11. Thank you, everyone. Blogs are 80% editing of one's life, so many gaps are left, with the mood still leaking out. I'm also glad it's not just me. And Petro, no I'm not pregnant! Maybe just as well if this gets magnified.

    I shall ramble on.

  12. Beautiful piece of writing. I'm still smiling, but with a knot somewhere. Oh well. Summer will indeed come.

    I disagree with one small thing, though: we do have unfinished business here. It's called love. Serious stuff, it appears. Dies hard. Kind of spreads, too, when you seed it. The planet, without us loving it, would be no more than a rock, hot lava in the middle and on the outside a bunch of bacterias and viruses and other larger living things that struggle to survive by eating one another. In other words, hell. We might be able to destroy it, but we are also the only ones capable of loving our planet. Go figure.

  13. i'm new to gardening but i assumed that you would need to bring everything indoors or they would be dead and wouldn't come back, especially in containers. You just turned my world upside down.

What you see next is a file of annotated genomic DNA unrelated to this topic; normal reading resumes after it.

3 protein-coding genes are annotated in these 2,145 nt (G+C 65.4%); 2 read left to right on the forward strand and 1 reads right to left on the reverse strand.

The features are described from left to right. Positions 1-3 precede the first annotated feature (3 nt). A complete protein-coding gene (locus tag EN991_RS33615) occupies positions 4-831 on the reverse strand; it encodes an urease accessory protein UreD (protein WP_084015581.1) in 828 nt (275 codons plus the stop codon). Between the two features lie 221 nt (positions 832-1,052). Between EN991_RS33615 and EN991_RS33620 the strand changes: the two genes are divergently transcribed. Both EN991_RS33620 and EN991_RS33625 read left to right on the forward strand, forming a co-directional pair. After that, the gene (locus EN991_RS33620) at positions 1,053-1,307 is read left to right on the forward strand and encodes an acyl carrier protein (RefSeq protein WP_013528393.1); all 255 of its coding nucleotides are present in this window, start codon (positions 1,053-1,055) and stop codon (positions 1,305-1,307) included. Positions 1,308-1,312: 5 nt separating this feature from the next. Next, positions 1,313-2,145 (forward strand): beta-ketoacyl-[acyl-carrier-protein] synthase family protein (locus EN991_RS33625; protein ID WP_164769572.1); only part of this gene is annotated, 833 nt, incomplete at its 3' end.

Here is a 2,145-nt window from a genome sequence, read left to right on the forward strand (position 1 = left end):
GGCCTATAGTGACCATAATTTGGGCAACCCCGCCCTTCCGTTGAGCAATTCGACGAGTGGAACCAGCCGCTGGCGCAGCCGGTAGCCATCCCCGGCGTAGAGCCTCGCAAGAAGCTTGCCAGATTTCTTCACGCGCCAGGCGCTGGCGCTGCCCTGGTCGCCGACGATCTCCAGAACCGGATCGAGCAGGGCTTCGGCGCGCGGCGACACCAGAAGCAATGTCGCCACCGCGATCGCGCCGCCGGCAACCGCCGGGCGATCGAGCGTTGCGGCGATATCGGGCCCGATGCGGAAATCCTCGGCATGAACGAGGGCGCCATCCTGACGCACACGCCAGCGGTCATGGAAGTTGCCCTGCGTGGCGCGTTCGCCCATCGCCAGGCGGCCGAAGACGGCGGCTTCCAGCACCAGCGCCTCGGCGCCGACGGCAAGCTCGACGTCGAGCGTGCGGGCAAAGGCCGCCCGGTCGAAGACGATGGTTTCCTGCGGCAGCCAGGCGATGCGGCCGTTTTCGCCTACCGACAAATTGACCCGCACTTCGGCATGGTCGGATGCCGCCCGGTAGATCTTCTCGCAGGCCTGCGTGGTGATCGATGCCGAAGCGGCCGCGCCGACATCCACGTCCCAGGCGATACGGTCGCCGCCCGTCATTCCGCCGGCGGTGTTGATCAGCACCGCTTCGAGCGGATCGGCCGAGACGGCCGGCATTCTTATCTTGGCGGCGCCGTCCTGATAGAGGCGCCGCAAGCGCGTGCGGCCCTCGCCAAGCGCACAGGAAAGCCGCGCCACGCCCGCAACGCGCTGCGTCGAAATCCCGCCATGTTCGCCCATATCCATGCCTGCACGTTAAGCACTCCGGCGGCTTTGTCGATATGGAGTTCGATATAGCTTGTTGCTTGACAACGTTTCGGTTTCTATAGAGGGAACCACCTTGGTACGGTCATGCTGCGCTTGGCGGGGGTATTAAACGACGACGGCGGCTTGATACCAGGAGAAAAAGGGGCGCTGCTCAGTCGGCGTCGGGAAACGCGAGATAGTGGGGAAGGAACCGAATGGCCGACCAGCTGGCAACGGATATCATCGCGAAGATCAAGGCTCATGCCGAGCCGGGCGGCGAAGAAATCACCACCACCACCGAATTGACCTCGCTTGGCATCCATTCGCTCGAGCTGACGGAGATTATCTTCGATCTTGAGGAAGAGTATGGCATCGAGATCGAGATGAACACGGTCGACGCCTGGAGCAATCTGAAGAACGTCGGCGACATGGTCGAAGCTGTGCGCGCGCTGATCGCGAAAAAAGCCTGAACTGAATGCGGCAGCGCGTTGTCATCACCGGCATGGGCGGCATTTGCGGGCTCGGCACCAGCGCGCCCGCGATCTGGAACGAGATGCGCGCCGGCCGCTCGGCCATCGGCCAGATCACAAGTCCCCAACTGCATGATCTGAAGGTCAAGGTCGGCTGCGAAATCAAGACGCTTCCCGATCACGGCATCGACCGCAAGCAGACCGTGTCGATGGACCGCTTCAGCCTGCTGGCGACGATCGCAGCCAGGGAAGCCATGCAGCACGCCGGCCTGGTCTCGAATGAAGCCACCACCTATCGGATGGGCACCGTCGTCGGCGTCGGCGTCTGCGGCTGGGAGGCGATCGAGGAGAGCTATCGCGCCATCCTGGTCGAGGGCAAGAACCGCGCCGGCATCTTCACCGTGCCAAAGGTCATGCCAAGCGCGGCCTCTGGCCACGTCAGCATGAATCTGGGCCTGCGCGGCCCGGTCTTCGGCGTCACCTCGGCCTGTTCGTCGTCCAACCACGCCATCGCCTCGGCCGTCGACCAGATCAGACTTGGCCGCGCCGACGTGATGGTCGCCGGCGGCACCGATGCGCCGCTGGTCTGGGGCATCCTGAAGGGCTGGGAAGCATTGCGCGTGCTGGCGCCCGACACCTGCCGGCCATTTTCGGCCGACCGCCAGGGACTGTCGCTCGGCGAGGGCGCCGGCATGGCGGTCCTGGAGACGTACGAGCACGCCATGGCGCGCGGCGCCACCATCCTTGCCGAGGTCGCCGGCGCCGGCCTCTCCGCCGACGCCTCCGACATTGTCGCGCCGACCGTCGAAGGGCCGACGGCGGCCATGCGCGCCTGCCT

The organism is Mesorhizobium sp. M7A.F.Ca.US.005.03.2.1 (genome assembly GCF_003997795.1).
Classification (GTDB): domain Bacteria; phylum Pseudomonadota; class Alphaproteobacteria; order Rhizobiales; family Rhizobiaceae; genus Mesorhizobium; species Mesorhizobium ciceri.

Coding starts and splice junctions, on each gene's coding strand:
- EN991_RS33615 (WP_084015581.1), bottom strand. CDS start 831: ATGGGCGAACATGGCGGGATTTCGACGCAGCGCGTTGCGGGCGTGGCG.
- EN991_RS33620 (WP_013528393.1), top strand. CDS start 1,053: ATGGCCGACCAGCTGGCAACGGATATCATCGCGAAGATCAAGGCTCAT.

14. Beence, I understand the romance of it, I do. I mean, look at what I love in life: flowers, food, stories. But to be brutal, what good is our love, really? It has not made the planet better. It has only, rarely, prevented it from becoming worse. To be alive and to love is an experience, because we are conscious animals, but it is a self indulgent one, ours alone. The pleasure we experience between birth and death is simply our distraction from more prevalent pain, and the inevitability of death.

    Wanna go on a picnic? :-)

    Hi Me! Haha, yep, I aim to upend :-) It totally depends on the plants. Every plant has a hardiness level, and each part of the country has a hardiness zone. Good catalogues, nurseries and the Web will tell you how hardy a plant is, say, to Zone 7. Anything below that zone and it is too cold in winter for that plant to survive outside. So if you choose plants for your zone, you should be OK.


Comments left 4 days or later after a post's publish-date will be moderated (purely for spam control). Please be patient, you will be seen!

Related Posts Plugin for WordPress, Blogger...